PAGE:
Room for improvement

According to the central bank, the consolidated balance sheet of commercial banks in Lebanon edged up 0.7 percent from yearend 2014, to $177 billion at the end of March. Private sector deposits reached $145.5 billion, likewise representing a 0.7 percent expansion. Loans to the private sector saw an even lower rate of increase of 0.5 percent and stood at $51.1 billion at the end of March.

According to Byblos Research this QoQ lending growth rate was by far the lowest for any first quarter since 2010. Bank Audi's research team opined that within the banking sector's "modest" activity growth in the first quarter, its deposit growth remained favorable because it was better than in the same quarter of 2014, but also took note that lending was "quite weak."

This, albeit somewhat grudging, attention to short-term reality deserves to be correlated with the latest opinion and advice which the International Monetary Fund offered to Lebanon in the 2015 Article IV Mission's concluding statement, published after the IMF staff visit last month. While the statement acknowledged the country's historic ability to attract sizable deposit inflows, which have in turn helped fund large budget and current account deficits, the Mission cautioned that the growth rates of deposits is slowing. It advised that Lebanon needs a decisive change in policies and an overall more balanced policy mix in order to strengthen confidence. "Lebanon's economic model rests on confidence," the Mission said, in a statement dripping with more or less veiled appeals for urgent action on long-known problems.

When taking in the larger picture of first quarter banking numbers around the pretty patch of flowering profits at the six reporting banks, the pale developments of sector assets, deposits and loans, in combination with the diplomatically screaming advices of global multilateral institutions, should perhaps be reason for financial policy makers in Parliament to don those thinking caps. But one suspects they will not make haste.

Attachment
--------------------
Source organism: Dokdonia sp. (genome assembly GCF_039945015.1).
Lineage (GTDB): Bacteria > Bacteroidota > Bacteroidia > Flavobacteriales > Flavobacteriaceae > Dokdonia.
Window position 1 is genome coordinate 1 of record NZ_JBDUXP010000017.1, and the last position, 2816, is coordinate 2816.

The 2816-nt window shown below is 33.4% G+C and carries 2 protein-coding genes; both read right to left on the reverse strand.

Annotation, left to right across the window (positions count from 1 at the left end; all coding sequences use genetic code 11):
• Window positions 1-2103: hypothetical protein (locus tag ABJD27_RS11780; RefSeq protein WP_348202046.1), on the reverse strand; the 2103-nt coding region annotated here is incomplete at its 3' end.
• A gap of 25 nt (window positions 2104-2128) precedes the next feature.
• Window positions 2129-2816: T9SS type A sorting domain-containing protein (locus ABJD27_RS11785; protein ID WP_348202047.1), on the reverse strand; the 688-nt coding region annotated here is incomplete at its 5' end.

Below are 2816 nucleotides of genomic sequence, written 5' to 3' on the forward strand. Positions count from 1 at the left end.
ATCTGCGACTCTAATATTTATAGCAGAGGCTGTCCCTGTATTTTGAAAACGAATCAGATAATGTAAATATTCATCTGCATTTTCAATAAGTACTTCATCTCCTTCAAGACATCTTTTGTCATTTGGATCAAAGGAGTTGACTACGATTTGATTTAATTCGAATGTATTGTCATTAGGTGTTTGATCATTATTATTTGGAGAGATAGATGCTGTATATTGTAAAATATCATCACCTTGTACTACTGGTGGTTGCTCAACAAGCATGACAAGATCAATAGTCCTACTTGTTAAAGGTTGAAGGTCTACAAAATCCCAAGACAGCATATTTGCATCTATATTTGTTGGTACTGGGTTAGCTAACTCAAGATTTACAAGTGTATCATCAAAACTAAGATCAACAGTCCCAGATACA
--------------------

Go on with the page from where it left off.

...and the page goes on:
In the meantime, several top banks have announced how they will take care of their shareholder needs through dividends. For the top three banks, total gross dividends for 2014 amounted to $190.1 million at Audi, $153.6 million at Blom and $107.2 million at Byblos as approved by the respective general assemblies in April and May. According to calculations by Byblos Bank's economic research department, gross dividend yields on common shares were 3.2 percent at Bank of Beirut, 5.1 percent at BLC, 6.7 percent at Audi, 7.5 percent at Blom and 8.3 percent at Byblos itself.

Thomas Schellen
Thomas Schellen is Executive's editor-at-large. He has been covering Middle Eastern markets and business for nearly two decades.

© Executive 2015